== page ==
Agriculture.com reports on a study which illustrates the soil benefits associated with leaving unwanted plant material and crop residues, in this case maize stover, on the soil after harvest.
The article reports that a growing amount of corn stover (leaves and stalks) is removed from fields during or after harvest. But the removal of that critical crop residue could be causing harm to your fields' future viability, the results of a new study show.
The potential danger is 2-fold; first, there's the potential increase in greenhouse gas emissions caused by the release of nutrients and accompanying carbon while the stalks are being removed from the field. Then, there's the loss of soil structures caused by another tillage pass in the field.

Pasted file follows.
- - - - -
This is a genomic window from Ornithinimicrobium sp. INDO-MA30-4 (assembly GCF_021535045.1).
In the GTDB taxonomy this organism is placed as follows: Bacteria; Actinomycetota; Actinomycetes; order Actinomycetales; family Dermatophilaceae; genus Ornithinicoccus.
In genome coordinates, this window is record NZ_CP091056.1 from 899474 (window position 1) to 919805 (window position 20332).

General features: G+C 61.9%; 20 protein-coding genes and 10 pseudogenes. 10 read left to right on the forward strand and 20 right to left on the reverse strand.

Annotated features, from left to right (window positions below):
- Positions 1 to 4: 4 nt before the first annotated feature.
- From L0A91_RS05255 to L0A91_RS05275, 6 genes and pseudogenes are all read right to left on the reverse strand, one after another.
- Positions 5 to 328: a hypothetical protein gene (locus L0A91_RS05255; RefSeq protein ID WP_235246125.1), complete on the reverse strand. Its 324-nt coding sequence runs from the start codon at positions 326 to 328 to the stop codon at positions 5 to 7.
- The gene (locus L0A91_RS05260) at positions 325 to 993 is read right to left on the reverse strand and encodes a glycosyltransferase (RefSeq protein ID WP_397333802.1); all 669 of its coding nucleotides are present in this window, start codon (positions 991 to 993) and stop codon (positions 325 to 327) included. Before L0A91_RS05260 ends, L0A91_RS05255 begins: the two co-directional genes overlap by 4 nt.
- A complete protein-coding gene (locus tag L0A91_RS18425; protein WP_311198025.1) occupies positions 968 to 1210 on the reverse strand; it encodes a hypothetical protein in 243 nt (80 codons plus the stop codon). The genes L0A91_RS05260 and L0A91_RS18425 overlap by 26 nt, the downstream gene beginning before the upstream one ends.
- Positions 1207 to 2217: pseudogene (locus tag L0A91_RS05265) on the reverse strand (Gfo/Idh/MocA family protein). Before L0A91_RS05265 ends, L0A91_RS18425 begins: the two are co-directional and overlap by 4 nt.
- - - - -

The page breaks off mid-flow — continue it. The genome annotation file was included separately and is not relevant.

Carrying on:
"For a given crop rotation and tillage system, as we simulated an increase in the rate of stover removal we found an increase in loss of sediment from crop fields, an increase in greenhouse gas flux to the atmosphere and a reduction in nitrate and total phosphorus delivered to waterways," says Purdue University ag economist Ben Gramig. "While optimizing production to maximize stover harvest at the lowest possible cost may lead to a reduction in nutrients delivered to rivers and streams, this comes at the expense of increased soil erosion and greenhouse gas emissions."
As much as 3.5 tons of greenhouse gas and 1.1 ton of soil sediment per acre is lost from a field under conventional tillage when just over half the stover is removed, a process that nets around 2.7 tons of of the cellulosic ethanol feedstock, according to Gramig's research.
Read more here.